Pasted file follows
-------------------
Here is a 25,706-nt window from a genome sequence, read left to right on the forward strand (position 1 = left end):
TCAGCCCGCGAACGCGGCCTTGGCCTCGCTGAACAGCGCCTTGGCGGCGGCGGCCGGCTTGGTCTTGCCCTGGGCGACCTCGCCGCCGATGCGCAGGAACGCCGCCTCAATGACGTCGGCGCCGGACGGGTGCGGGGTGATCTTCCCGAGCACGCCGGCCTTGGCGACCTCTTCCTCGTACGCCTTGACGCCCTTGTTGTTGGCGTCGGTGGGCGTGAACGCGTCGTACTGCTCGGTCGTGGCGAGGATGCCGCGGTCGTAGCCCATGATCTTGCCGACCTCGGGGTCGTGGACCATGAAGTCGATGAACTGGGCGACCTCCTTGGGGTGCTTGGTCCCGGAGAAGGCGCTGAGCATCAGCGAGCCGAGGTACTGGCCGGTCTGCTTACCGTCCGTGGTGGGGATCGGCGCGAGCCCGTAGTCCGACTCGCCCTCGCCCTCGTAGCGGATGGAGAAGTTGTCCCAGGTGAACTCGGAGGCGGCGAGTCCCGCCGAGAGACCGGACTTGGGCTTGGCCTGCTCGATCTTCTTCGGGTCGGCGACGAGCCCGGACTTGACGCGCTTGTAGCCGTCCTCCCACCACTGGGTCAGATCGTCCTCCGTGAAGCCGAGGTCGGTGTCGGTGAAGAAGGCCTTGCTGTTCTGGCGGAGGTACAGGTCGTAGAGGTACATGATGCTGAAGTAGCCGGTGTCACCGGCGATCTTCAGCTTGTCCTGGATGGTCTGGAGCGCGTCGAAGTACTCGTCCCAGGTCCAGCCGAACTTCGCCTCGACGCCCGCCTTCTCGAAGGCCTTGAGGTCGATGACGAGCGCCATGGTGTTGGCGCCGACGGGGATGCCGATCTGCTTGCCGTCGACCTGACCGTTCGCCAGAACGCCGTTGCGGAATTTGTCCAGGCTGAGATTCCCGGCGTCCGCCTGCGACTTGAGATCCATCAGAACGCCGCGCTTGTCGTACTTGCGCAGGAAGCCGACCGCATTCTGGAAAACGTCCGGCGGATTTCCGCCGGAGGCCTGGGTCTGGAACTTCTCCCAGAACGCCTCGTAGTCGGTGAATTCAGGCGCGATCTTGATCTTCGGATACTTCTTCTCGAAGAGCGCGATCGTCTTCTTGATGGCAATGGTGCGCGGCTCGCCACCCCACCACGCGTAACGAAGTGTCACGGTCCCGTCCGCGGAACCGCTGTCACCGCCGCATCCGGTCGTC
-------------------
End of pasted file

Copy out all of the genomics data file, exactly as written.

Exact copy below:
Here is a 25,706-nt window from a genome sequence, read left to right on the forward strand (position 1 = left end):
TCAGCCCGCGAACGCGGCCTTGGCCTCGCTGAACAGCGCCTTGGCGGCGGCGGCCGGCTTGGTCTTGCCCTGGGCGACCTCGCCGCCGATGCGCAGGAACGCCGCCTCAATGACGTCGGCGCCGGACGGGTGCGGGGTGATCTTCCCGAGCACGCCGGCCTTGGCGACCTCTTCCTCGTACGCCTTGACGCCCTTGTTGTTGGCGTCGGTGGGCGTGAACGCGTCGTACTGCTCGGTCGTGGCGAGGATGCCGCGGTCGTAGCCCATGATCTTGCCGACCTCGGGGTCGTGGACCATGAAGTCGATGAACTGGGCGACCTCCTTGGGGTGCTTGGTCCCGGAGAAGGCGCTGAGCATCAGCGAGCCGAGGTACTGGCCGGTCTGCTTACCGTCCGTGGTGGGGATCGGCGCGAGCCCGTAGTCCGACTCGCCCTCGCCCTCGTAGCGGATGGAGAAGTTGTCCCAGGTGAACTCGGAGGCGGCGAGTCCCGCCGAGAGACCGGACTTGGGCTTGGCCTGCTCGATCTTCTTCGGGTCGGCGACGAGCCCGGACTTGACGCGCTTGTAGCCGTCCTCCCACCACTGGGTCAGATCGTCCTCCGTGAAGCCGAGGTCGGTGTCGGTGAAGAAGGCCTTGCTGTTCTGGCGGAGGTACAGGTCGTAGAGGTACATGATGCTGAAGTAGCCGGTGTCACCGGCGATCTTCAGCTTGTCCTGGATGGTCTGGAGCGCGTCGAAGTACTCGTCCCAGGTCCAGCCGAACTTCGCCTCGACGCCCGCCTTCTCGAAGGCCTTGAGGTCGATGACGAGCGCCATGGTGTTGGCGCCGACGGGGATGCCGATCTGCTTGCCGTCGACCTGACCGTTCGCCAGAACGCCGTTGCGGAATTTGTCCAGGCTGAGATTCCCGGCGTCCGCCTGCGACTTGAGATCCATCAGAACGCCGCGCTTGTCGTACTTGCGCAGGAAGCCGACCGCATTCTGGAAAACGTCCGGCGGATTTCCGCCGGAGGCCTGGGTCTGGAACTTCTCCCAGAACGCCTCGTAGTCGGTGAATTCAGGCGCGATCTTGATCTTCGGATACTTCTTCTCGAAGAGCGCGATCGTCTTCTTGATGGCAATGGTGCGCGGCTCGCCACCCCACCACGCGTAACGAAGTGTCACGGTCCCGTCCGCGGAACCGCTGTCACCGCCGCATCCGGTCGTC